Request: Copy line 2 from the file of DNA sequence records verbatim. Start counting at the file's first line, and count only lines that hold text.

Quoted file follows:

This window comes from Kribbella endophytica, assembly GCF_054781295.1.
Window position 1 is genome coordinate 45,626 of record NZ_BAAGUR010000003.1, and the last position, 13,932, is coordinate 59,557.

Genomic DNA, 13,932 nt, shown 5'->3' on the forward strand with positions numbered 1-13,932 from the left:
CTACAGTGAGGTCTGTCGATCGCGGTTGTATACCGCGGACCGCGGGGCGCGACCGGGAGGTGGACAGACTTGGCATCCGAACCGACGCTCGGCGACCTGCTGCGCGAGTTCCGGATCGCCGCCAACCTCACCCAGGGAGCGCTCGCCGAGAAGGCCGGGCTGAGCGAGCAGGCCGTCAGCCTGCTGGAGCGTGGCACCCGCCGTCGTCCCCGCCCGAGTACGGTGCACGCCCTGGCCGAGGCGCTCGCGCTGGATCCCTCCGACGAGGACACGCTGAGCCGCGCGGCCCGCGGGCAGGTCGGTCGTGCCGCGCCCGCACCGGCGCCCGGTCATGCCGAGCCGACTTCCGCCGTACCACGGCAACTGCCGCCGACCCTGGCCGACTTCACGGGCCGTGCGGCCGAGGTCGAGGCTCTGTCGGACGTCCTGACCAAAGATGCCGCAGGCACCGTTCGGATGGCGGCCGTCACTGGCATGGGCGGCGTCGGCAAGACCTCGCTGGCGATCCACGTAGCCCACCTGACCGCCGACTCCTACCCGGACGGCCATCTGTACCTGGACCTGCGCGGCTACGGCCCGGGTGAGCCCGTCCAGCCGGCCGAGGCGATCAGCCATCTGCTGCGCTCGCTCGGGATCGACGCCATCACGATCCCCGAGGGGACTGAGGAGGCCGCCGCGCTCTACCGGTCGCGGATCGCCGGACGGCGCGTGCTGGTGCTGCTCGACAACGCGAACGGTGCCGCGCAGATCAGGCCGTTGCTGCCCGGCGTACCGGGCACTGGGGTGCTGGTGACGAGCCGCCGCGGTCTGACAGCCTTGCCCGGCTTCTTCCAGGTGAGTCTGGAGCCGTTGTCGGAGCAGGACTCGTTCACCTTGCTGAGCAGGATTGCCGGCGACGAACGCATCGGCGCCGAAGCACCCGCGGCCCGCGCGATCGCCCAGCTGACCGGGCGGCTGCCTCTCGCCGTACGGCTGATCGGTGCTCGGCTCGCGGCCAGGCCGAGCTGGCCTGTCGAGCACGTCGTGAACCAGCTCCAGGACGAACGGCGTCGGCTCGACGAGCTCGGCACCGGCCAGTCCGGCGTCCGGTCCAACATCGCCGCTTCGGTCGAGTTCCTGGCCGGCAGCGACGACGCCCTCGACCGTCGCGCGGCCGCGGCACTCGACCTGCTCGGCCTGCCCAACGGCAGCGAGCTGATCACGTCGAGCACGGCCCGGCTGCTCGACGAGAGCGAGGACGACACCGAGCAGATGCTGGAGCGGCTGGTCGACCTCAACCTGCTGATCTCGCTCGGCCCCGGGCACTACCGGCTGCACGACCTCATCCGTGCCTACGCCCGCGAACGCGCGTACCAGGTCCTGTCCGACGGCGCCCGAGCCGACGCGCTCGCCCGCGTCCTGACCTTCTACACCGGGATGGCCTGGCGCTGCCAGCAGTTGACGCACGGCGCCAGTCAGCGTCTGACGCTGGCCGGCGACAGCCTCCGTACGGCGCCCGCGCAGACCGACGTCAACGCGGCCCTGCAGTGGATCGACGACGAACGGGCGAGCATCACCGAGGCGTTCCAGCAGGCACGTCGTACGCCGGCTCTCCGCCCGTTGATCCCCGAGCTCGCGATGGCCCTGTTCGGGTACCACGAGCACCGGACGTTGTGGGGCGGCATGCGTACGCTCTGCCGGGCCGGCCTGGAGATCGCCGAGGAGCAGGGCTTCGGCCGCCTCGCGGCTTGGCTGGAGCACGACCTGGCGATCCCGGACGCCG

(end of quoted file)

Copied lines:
Window position 1 is genome coordinate 45,626 of record NZ_BAAGUR010000003.1, and the last position, 13,932, is coordinate 59,557.